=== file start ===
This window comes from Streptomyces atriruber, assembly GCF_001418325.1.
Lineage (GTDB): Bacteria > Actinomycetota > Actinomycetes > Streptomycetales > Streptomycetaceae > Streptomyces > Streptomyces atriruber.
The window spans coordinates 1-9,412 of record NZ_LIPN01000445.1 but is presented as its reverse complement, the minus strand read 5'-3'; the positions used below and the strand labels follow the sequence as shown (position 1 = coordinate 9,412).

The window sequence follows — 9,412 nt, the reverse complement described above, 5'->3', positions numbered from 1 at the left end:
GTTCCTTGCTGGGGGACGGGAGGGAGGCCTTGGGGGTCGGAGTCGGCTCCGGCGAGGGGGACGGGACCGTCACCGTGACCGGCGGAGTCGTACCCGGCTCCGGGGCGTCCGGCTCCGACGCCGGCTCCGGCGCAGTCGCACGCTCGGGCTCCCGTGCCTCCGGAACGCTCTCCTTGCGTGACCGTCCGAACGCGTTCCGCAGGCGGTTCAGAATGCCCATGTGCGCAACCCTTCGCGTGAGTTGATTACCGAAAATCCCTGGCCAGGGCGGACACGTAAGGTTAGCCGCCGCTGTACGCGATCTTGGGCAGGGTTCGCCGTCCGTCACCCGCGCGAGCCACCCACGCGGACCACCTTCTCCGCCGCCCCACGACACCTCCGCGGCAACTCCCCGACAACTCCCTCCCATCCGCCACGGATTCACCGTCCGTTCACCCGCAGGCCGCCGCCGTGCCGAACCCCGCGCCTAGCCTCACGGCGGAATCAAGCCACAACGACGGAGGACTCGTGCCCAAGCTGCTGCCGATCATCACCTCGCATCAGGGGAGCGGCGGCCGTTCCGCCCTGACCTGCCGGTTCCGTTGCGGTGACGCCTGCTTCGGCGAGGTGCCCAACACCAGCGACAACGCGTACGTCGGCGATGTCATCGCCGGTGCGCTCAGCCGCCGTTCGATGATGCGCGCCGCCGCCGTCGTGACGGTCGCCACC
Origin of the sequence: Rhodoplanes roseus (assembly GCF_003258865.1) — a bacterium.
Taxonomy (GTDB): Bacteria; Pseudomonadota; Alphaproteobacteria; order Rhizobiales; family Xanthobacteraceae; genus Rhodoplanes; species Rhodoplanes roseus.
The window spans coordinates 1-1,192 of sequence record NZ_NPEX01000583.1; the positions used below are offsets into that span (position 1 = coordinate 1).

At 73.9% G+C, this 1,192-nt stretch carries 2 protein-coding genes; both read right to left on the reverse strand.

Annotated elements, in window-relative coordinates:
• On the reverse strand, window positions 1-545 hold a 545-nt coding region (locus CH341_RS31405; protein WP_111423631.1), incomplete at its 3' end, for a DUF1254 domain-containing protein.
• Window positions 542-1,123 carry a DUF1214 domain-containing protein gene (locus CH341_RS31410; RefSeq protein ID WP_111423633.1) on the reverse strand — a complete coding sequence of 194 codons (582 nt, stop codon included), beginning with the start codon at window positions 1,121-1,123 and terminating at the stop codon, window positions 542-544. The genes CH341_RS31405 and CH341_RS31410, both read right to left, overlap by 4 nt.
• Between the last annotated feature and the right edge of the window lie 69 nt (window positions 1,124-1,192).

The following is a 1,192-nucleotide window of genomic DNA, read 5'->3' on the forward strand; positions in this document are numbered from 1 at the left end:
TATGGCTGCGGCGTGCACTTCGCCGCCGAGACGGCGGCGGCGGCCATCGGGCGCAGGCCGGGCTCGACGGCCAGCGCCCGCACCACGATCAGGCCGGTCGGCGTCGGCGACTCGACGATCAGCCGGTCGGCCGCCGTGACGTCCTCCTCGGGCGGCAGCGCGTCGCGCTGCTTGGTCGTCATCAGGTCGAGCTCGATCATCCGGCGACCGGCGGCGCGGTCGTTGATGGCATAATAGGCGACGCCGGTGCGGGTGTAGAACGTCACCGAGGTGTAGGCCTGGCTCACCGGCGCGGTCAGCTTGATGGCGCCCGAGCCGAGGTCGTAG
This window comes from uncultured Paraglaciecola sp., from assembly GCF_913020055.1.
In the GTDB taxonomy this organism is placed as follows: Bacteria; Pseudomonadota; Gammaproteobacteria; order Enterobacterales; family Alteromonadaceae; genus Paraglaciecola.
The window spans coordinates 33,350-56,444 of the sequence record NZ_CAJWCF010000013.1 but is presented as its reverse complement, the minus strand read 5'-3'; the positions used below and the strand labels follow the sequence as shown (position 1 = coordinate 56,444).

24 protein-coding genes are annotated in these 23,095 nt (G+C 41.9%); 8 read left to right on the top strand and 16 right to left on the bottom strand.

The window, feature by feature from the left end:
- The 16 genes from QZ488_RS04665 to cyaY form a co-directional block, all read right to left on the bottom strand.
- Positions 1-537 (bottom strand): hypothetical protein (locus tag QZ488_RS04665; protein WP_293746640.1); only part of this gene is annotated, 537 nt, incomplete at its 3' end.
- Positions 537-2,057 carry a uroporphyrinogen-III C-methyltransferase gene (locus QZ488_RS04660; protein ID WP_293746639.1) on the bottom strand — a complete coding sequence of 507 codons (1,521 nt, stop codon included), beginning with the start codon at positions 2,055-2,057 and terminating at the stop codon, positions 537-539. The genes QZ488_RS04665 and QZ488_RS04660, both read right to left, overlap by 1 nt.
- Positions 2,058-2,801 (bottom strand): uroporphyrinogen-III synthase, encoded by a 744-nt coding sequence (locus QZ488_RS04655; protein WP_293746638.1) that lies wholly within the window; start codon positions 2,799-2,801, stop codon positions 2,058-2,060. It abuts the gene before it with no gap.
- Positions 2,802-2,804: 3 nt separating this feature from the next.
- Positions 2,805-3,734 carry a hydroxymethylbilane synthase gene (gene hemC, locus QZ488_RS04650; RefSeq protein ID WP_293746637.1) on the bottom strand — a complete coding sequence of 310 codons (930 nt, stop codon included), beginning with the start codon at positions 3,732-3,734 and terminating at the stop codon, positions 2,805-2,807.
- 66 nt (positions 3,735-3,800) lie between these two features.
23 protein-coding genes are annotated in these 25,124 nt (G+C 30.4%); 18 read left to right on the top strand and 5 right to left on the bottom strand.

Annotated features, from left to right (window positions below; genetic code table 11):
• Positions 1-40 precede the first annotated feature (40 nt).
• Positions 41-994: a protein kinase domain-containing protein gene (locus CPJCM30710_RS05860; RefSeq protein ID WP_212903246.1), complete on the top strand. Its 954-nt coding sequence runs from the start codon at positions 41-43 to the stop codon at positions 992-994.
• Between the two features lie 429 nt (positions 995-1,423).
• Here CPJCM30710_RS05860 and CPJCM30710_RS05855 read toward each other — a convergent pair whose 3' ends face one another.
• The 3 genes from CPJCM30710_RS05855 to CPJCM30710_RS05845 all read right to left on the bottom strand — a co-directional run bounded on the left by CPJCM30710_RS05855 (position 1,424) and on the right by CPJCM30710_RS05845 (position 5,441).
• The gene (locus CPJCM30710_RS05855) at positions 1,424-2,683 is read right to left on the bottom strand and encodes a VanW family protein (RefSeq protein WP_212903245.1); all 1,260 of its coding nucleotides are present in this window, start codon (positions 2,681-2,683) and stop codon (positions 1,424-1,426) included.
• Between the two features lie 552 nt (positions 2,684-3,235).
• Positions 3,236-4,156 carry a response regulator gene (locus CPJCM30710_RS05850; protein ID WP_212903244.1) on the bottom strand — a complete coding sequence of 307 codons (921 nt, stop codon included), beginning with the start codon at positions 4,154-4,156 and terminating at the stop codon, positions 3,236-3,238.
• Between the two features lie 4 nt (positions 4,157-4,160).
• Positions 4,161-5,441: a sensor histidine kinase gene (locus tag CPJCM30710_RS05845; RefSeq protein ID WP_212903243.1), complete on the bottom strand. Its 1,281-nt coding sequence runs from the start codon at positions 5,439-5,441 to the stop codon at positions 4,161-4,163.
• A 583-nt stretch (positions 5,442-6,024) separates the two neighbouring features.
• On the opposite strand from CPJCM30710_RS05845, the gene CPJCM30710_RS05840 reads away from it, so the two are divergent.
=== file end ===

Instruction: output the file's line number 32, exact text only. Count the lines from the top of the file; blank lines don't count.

• Between the two features lie 429 nt (positions 995-1,423).